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StuG. III Ausf. A, Michael Wittmann, "LAH' (Barbarossa 1941) Smart Kit

Kit Number:
Tuesday, October 10, 2017
Dragon Models Limited (DML)
Retail Price:
Reviewed By:
Joseph McDaniel

StuG. III Ausf. A Michael Wittmann, 'LAH' (Barbarossa 1941)

Stug III A Box cover.JPG

As I noted in my 'first look' review of this kit, it was my second Dragon build, and it is an impressive amount of styrene. I also recommended it for intermediate to advanced builders, and based on my experience, I'm sticking with that recommendation. I just attained the exalted rank of intermediate at the last AMPS International Show (do you have your room reservations yet? Yes, You!! AMPS wants you!), and I had several problems with the directions, getting parts to fit, and basically breaking a couple of the informal commandments of our hobby. Most, if not all, of the problems were due to operator error, not the kit.


Commandment I - Remember, this is a hobby - have fun!

Okay, I did have fun with this build, insofar as it challenged my skills and forced me to figure out work-arounds for some of my mistakes. As I go through this review, I will point out areas where I misunderstood the directions, or in one or two spots, would have done better to not follow the directions too closely. Bear with me ...

Commandment II - Follow the directions.

Step 1 is building the sprocket and idler wheel assemblies. Here's where I should have followed the directions exactly. Because I installed two small (but important) parts (B3/B2) backwards, I ran into problems when trying to install the idler wheels later on. I should not have attached the sprockets to the final drives (top). Here, I would recommend gluing the idler and sprocket wheel halves together, but not gluing them to their respective axle assemblies. I'll explain why in Steps 5, 6, and 18.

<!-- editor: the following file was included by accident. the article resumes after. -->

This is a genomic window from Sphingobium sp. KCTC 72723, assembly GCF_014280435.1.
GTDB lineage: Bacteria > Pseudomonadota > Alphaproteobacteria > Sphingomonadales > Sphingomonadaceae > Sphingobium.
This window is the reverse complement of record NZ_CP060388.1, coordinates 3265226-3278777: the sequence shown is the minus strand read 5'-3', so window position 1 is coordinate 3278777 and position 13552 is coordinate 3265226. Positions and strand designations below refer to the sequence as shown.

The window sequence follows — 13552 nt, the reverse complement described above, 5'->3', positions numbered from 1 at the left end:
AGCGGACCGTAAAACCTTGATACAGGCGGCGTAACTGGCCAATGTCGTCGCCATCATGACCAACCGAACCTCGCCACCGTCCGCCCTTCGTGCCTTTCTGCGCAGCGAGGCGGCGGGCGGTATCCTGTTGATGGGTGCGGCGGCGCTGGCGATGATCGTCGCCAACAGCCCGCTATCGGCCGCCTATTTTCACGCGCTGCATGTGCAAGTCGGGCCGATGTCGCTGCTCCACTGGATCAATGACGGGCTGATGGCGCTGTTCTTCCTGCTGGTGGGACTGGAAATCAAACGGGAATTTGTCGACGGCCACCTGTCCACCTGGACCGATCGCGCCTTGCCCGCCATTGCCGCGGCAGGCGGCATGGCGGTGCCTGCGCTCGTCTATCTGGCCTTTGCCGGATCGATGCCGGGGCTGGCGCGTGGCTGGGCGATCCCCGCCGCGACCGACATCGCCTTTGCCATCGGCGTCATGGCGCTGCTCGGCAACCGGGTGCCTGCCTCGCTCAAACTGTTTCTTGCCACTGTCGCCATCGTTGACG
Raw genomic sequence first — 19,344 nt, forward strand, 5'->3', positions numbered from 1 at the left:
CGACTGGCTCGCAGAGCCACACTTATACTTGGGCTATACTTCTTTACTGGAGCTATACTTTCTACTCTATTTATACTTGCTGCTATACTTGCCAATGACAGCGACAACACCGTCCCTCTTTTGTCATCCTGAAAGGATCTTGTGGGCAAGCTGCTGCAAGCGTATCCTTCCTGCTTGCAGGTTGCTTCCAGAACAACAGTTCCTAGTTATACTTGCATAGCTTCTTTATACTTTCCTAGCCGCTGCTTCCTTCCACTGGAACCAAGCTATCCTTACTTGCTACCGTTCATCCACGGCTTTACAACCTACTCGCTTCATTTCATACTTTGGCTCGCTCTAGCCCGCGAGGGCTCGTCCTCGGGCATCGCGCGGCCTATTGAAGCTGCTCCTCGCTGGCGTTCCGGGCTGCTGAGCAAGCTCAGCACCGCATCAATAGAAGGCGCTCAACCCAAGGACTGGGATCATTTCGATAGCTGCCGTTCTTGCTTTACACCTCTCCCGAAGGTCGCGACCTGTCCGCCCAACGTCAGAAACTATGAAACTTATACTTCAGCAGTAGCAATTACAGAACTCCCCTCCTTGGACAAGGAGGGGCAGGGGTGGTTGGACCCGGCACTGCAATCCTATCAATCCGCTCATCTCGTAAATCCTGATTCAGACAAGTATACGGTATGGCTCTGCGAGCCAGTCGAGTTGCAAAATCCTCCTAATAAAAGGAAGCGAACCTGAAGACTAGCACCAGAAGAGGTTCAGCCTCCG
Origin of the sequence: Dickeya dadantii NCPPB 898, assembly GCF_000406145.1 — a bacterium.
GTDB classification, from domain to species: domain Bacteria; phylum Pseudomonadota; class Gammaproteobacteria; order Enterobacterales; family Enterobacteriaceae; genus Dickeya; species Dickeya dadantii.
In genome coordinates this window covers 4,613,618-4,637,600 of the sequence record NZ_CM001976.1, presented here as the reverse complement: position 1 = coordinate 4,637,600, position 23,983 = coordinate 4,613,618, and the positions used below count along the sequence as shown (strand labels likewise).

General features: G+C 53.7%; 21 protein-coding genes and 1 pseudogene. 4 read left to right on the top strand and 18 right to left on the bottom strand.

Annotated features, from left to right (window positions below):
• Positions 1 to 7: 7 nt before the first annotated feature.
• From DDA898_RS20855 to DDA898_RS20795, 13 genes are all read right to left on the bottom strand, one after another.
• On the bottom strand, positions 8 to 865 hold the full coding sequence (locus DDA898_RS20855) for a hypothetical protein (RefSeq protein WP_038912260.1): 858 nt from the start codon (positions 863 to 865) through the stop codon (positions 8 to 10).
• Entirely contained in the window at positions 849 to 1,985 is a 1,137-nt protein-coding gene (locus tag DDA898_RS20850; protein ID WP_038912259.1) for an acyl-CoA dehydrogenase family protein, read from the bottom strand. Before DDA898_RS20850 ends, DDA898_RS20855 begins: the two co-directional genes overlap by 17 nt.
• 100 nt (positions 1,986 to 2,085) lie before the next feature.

The tear drop shaped drive mount caused lots of angst. Because of a small part to be attached in Step 18, wait until then to attach sprocket wheels. Attach the idler wheels when the directions say to do so.



In Step 2, the road wheels and return rollers are glued together and painted. Small fender support brackets are glued to the lower hull, as well as four small bolt heads (Part R35) between the #4 and #5 road wheels only on the left side. As it was not clear from the directions where on the hull those went, I referred to Spielberger's book, Sturmgeschutz, pg 26, for correct placement. On the hull bottom, shave off six bolt heads and drill a hole for a round access panel, Part V64.



In Step 3, install the 12 torsion bars, and then cut out the middle part of the rearmost torsion bar on road wheel station 5, which is where the interior firewall between the fighting compartment and engine will be glued down. The torsion bars have a small slot keyed to the opening they fit into, so pay attention to that. Also install the two front return roller mounts, twelve road wheel arms, shock absorbers, bump stops, mud scrapers, front bottom glacis plate, and lower half of final drive plate. The directions also call out for cutting off six tabs along the top of the lower hull - I recommend waiting until Step 18, when you're preparing to install the three upper hull sub-assemblies. I cut them off, and had a little trouble lining up the sub-assemblies. In the picture below, you can see the four small bolts (R35) installed in the previous step. You can also see that I have already installed the rear hull plate, with the rear tow points, exhausts, smoke candle assembly, and idler wheel assembly guards, without first installing the idler wheel axle and adjustment assemblies - big mistake! See Commandment II ...

Four small bolts


Cut out third torsion bar from the left.


Shave off six bolt heads and add Part V64, round vent in Step 3





Commandment III - Always Dry Fit.